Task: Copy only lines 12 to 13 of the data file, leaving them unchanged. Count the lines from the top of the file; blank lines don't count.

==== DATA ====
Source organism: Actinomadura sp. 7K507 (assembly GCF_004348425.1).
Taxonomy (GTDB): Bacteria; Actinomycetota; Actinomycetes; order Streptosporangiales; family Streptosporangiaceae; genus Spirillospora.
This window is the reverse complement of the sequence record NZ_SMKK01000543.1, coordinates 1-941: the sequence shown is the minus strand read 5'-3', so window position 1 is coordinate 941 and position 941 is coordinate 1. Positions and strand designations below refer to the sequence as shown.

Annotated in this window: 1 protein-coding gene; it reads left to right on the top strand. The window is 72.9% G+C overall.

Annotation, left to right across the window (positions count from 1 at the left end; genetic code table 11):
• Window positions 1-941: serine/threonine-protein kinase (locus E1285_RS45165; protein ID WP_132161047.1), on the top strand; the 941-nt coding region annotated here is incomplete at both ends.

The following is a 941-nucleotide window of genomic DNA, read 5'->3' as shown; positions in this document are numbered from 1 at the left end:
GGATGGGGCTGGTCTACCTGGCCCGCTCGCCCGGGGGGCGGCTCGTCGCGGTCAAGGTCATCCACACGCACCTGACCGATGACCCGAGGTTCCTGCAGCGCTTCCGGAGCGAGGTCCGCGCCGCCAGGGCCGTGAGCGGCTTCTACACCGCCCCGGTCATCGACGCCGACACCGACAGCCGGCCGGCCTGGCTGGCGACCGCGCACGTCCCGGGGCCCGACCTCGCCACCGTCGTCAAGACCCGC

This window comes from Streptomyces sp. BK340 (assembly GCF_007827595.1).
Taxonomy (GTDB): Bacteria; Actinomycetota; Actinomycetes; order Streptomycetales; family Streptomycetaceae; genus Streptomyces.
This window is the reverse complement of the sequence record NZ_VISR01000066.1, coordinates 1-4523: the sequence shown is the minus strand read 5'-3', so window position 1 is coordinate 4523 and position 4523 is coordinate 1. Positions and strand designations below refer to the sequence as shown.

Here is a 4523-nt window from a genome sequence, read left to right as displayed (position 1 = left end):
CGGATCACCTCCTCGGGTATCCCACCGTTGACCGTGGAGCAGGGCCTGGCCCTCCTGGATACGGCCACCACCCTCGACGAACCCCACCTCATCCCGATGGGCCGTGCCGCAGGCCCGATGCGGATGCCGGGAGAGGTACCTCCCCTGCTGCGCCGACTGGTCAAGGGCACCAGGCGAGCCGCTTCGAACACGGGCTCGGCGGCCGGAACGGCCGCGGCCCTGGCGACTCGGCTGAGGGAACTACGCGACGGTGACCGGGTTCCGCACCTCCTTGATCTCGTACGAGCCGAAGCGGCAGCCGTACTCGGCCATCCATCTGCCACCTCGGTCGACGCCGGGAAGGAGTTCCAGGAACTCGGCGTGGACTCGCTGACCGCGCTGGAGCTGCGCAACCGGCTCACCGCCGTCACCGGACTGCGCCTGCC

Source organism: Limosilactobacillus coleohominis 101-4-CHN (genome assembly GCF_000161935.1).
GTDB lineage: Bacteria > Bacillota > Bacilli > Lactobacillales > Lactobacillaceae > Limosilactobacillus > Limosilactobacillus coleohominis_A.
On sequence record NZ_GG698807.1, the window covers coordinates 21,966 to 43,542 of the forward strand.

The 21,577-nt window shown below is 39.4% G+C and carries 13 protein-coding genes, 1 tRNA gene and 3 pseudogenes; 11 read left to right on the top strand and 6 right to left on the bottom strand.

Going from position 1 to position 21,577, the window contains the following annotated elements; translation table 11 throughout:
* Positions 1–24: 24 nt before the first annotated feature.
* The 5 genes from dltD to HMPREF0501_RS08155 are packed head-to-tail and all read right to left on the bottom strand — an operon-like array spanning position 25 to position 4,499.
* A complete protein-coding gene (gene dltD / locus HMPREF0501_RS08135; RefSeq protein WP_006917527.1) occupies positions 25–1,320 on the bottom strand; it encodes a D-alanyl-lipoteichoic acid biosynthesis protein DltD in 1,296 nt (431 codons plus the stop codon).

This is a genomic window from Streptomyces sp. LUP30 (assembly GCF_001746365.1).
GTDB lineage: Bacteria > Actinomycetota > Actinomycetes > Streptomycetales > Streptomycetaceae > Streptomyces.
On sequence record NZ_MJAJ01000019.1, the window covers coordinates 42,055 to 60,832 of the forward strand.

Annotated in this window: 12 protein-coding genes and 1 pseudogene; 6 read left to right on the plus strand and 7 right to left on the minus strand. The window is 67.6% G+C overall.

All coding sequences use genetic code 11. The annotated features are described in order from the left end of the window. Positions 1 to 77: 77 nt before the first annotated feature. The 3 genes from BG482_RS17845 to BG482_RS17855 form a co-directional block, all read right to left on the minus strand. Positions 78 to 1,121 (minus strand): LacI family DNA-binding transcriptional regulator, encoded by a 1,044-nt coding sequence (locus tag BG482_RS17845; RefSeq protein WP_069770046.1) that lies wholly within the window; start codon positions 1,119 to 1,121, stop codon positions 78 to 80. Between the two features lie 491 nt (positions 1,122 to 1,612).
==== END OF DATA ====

Here is a 4523-nt window from a genome sequence, read left to right as displayed (position 1 = left end):
CGGATCACCTCCTCGGGTATCCCACCGTTGACCGTGGAGCAGGGCCTGGCCCTCCTGGATACGGCCACCACCCTCGACGAACCCCACCTCATCCCGATGGGCCGTGCCGCAGGCCCGATGCGGATGCCGGGAGAGGTACCTCCCCTGCTGCGCCGACTGGTCAAGGGCACCAGGCGAGCCGCTTCGAACACGGGCTCGGCGGCCGGAACGGCCGCGGCCCTGGCGACTCGGCTGAGGGAACTACGCGACGGTGACCGGGTTCCGCACCTCCTTGATCTCGTACGAGCCGAAGCGGCAGCCGTACTCGGCCATCCATCTGCCACCTCGGTCGACGCCGGGAAGGAGTTCCAGGAACTCGGCGTGGACTCGCTGACCGCGCTGGAGCTGCGCAACCGGCTCACCGCCGTCACCGGACTGCGCCTGCC